Fed chair Janet Yellen saying that there won’t be another financial crisis in her lifetime is reminiscent of what Alan “The Maestro” Greenspan said before the last 2008 Wall Street meltdown. There’s no giant housing bubble right now, but there’s a combination of big banks being even bigger than when last bailed out, student debt and credit card debt being over a trillion dollars each, high amounts of corporate debt in certain areas, the ongoing and dangerous gambling with financial speculation (notably financial hydrogen bombs, aka derivatives), and a structure of incentives for the destructive financial institutions that is pretty much the same as before 2008. Adding in deregulation through dismantling Dodd-Frank and the length of time it’s been since the last recession only adds to the risk of another economic catastrophe.
The regulations to stop another financial crisis are quite inadequate (missing Glass-Steagall provisions, for instance) and the greedy systemic problem is the same. It’s really only a matter of time before the worst consequences of such an arrangement develop into another explosion.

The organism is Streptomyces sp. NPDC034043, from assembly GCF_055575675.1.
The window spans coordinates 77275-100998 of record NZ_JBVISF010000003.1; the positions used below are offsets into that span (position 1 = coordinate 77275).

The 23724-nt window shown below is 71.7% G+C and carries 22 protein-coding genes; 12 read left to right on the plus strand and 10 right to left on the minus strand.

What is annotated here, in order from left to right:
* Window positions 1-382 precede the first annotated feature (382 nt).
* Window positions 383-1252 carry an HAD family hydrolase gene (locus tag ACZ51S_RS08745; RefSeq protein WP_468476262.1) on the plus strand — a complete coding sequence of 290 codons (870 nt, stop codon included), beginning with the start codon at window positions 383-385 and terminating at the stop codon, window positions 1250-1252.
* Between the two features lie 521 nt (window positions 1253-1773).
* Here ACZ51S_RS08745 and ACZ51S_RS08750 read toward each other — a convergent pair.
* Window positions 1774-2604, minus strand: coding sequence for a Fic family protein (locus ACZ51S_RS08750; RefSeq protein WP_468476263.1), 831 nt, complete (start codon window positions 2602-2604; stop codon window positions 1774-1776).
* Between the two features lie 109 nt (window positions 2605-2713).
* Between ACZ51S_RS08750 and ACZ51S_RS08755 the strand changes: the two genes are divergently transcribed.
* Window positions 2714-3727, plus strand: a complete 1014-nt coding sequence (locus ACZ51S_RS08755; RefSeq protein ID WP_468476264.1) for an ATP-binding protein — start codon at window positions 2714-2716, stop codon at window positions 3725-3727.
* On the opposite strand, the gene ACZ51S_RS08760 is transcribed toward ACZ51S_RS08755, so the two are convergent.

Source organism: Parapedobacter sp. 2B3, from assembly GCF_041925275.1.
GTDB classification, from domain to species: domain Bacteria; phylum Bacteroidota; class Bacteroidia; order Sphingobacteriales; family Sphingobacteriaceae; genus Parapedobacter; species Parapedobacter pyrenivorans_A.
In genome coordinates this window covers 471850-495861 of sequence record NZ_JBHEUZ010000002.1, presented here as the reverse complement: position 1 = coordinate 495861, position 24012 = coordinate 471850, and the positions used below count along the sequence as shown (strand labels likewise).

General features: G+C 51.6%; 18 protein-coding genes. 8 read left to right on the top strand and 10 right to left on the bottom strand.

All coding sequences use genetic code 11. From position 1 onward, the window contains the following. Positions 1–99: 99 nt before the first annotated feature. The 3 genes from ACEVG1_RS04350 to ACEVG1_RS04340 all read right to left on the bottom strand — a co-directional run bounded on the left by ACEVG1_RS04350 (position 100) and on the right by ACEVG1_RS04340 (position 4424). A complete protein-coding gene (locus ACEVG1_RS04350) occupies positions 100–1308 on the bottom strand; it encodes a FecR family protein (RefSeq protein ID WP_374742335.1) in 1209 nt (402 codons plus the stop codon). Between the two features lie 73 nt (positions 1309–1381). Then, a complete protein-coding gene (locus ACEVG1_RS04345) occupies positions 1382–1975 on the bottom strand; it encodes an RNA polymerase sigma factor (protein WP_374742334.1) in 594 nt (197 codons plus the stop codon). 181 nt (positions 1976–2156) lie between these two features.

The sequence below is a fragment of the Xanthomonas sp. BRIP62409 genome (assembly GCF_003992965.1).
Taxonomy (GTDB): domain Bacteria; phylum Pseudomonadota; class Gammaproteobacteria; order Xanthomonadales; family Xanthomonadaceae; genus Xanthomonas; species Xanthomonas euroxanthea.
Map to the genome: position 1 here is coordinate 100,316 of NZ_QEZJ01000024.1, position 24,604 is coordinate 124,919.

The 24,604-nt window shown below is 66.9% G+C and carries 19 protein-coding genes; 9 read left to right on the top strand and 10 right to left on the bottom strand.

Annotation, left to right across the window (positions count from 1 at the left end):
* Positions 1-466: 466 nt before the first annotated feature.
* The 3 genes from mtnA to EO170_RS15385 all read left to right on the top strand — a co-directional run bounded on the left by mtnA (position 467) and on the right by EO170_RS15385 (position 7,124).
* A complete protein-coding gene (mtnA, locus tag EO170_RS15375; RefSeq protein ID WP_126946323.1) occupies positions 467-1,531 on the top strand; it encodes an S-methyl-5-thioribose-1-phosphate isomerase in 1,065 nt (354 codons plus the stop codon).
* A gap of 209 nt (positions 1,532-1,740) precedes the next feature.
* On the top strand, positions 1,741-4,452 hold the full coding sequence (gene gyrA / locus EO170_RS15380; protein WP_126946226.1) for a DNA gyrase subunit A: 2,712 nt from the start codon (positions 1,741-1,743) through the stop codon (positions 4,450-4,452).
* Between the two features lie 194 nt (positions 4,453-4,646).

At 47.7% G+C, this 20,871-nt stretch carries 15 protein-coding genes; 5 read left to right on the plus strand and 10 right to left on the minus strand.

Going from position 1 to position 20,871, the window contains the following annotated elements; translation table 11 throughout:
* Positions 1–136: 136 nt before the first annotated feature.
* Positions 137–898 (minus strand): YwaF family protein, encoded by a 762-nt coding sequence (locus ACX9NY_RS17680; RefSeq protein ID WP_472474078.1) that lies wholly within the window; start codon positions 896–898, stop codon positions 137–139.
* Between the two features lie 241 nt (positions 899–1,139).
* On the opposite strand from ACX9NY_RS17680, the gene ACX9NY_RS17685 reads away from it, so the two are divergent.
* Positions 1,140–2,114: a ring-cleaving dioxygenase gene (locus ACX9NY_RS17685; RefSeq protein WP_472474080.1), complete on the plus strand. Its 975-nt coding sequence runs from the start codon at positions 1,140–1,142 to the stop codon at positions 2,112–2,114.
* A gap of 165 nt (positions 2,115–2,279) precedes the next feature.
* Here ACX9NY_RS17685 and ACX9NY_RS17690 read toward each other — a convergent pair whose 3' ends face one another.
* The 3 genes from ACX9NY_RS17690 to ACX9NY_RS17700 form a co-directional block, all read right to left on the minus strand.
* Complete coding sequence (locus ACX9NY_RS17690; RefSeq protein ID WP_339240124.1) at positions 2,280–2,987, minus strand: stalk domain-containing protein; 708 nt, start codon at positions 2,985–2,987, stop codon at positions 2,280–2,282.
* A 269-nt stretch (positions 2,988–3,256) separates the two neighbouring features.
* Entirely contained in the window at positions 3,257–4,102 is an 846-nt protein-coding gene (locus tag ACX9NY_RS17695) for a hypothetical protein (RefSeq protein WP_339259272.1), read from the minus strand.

U.S. Federal Reserve Chair Janet Yellen said on Tuesday that she does not believe that there will be another financial crisis for at least as long as she lives, thanks largely to reforms of the banking system since the 2007-09 crash.
“Would I say there will never, ever be another financial crisis?” Yellen said at a question-and-answer event in London.
“You know probably that would be going too far but I do think we’re much safer and I hope that it will not be in our lifetimes and I don’t believe it will be,” she said.
Yellen said it would “not be a good thing” if reforms of the financial services industry since the crisis were unwound, and urged those who had helped manage the fallout at the time to be vocal in preventing such a dilution.
U.S. President Donald Trump has said during his election campaign that he would cut banking regulation. The U.S. Treasury Department earlier this month proposed easing up on restrictions big banks now face in their trading operations.